stripping (desorption)Reading time:
The aim is to remove gases dissolved in water so that they can be transferred into a gas phase in order to obtain water that contains very little dissolved gas. These gases are removed from the liquid phase and carried off in a major gas backflow designated scavenging gas. When the transfer laws are applied, we see that, in order to obtain very low levels of dissolved gas, we need to :
- lower the molar fraction of the gas concerned in the scavenging gas phase: stripping CO2 using air, and O2 using natural gas…;
- lower the total pressure of the gas phase: vacuum degassing of oxygen, CO2, CH4…;
- increase the degassing Henry constant: thermal at high temperature (O2, CO2).
Most of the dissolved gases mentioned in the foregoing are very low solubility in water types and desorption will be governed by the transfer to the liquid phase. For very soluble gases, (NH3), desorption is regulated by the gas phase.
The most frequently used industrial units are packing columns; their design is similar to that for distillation columns.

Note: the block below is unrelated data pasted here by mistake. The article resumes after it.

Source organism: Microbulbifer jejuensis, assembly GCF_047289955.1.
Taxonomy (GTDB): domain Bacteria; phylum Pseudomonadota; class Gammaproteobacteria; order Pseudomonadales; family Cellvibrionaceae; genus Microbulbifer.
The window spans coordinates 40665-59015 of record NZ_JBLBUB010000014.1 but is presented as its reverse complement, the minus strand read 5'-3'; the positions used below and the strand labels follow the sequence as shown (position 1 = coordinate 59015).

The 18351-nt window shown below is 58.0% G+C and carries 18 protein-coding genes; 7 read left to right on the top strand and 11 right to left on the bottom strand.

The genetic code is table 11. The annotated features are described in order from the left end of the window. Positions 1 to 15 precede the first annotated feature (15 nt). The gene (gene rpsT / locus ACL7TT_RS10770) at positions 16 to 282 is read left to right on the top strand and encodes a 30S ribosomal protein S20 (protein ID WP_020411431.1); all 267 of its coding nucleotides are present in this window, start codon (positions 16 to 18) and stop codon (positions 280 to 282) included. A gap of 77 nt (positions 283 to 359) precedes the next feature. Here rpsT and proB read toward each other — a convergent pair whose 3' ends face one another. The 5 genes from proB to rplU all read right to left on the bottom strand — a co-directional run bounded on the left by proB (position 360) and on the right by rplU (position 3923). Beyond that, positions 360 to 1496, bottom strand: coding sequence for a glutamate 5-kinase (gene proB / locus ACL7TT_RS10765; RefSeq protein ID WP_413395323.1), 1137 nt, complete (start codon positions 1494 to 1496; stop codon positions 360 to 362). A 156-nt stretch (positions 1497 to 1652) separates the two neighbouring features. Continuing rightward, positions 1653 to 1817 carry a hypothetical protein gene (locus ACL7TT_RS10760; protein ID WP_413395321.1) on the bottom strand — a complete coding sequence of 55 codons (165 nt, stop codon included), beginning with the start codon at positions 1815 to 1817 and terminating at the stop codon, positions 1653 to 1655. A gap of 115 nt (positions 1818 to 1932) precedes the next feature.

The height H of packing required for stripping purposes can be calculated as follows :
- either by the product H = HUT × NUT (in the case of low solubilitygases), where :
- HUT: HUT = Height of Unit of Transfer and this primarily depends on the characteristics of the packing
- NUT: Number of Units of Transfer and this depends exclusively on initial, final and interface concentration levels at the different stages:
- or by the product H = HETP x NTS (in the case of highly soluble gases), where :
- NTS : number of theoretical stages established by an analytical or graphic calculation;
- HETP: height equivalent to a theoretical plateau, primarily dependent on the packing.
For oxygen removal, at 15°C, the number of transfer units (or stages) will vary for saturated water from 8 to 12 for final concentrations of 50 to 10 μg · L–1.
CO2 desorption is not usually as meticulous. In a demineralisation unit, the target CO2 reduction from 70 to 10 mg · L–1 requires less than two theoretical stages.